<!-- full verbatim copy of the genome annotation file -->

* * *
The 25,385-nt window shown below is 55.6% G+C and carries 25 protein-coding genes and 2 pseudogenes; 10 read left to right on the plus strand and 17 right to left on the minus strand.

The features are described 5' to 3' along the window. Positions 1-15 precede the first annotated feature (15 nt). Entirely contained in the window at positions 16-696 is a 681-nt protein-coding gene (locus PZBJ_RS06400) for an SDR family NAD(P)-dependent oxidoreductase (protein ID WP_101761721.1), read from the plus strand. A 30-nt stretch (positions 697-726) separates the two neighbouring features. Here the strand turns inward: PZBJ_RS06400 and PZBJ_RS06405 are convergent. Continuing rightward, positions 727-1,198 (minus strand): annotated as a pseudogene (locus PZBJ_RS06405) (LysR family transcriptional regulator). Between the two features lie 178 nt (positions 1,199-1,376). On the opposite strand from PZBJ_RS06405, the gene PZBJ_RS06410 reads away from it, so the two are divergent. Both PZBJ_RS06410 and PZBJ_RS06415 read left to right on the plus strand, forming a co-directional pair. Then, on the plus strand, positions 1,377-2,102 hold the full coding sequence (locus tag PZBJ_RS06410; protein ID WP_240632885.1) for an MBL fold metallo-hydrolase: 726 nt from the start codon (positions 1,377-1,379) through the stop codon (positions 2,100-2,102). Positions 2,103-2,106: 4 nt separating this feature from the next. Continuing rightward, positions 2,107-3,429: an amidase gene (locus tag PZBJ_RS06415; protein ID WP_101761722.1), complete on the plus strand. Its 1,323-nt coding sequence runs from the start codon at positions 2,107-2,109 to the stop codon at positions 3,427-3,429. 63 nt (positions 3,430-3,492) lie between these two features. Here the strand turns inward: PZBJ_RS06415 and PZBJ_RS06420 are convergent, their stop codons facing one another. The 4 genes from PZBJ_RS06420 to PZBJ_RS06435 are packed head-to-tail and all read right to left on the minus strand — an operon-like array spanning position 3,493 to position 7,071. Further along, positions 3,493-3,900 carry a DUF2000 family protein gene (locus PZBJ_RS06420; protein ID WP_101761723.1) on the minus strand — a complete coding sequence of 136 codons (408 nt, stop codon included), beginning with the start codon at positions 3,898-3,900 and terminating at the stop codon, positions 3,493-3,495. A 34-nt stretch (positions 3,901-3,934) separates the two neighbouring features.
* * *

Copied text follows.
The 25,385-nt window shown below is 55.6% G+C and carries 25 protein-coding genes and 2 pseudogenes; 10 read left to right on the plus strand and 17 right to left on the minus strand.

The features are described 5' to 3' along the window. Positions 1-15 precede the first annotated feature (15 nt). Entirely contained in the window at positions 16-696 is a 681-nt protein-coding gene (locus PZBJ_RS06400) for an SDR family NAD(P)-dependent oxidoreductase (protein ID WP_101761721.1), read from the plus strand. A 30-nt stretch (positions 697-726) separates the two neighbouring features. Here the strand turns inward: PZBJ_RS06400 and PZBJ_RS06405 are convergent. Continuing rightward, positions 727-1,198 (minus strand): annotated as a pseudogene (locus PZBJ_RS06405) (LysR family transcriptional regulator). Between the two features lie 178 nt (positions 1,199-1,376). On the opposite strand from PZBJ_RS06405, the gene PZBJ_RS06410 reads away from it, so the two are divergent. Both PZBJ_RS06410 and PZBJ_RS06415 read left to right on the plus strand, forming a co-directional pair. Then, on the plus strand, positions 1,377-2,102 hold the full coding sequence (locus tag PZBJ_RS06410; protein ID WP_240632885.1) for an MBL fold metallo-hydrolase: 726 nt from the start codon (positions 1,377-1,379) through the stop codon (positions 2,100-2,102). Positions 2,103-2,106: 4 nt separating this feature from the next. Continuing rightward, positions 2,107-3,429: an amidase gene (locus tag PZBJ_RS06415; protein ID WP_101761722.1), complete on the plus strand. Its 1,323-nt coding sequence runs from the start codon at positions 2,107-2,109 to the stop codon at positions 3,427-3,429. 63 nt (positions 3,430-3,492) lie between these two features. Here the strand turns inward: PZBJ_RS06415 and PZBJ_RS06420 are convergent, their stop codons facing one another. The 4 genes from PZBJ_RS06420 to PZBJ_RS06435 are packed head-to-tail and all read right to left on the minus strand — an operon-like array spanning position 3,493 to position 7,071. Further along, positions 3,493-3,900 carry a DUF2000 family protein gene (locus PZBJ_RS06420; protein ID WP_101761723.1) on the minus strand — a complete coding sequence of 136 codons (408 nt, stop codon included), beginning with the start codon at positions 3,898-3,900 and terminating at the stop codon, positions 3,493-3,495. A 34-nt stretch (positions 3,901-3,934) separates the two neighbouring features.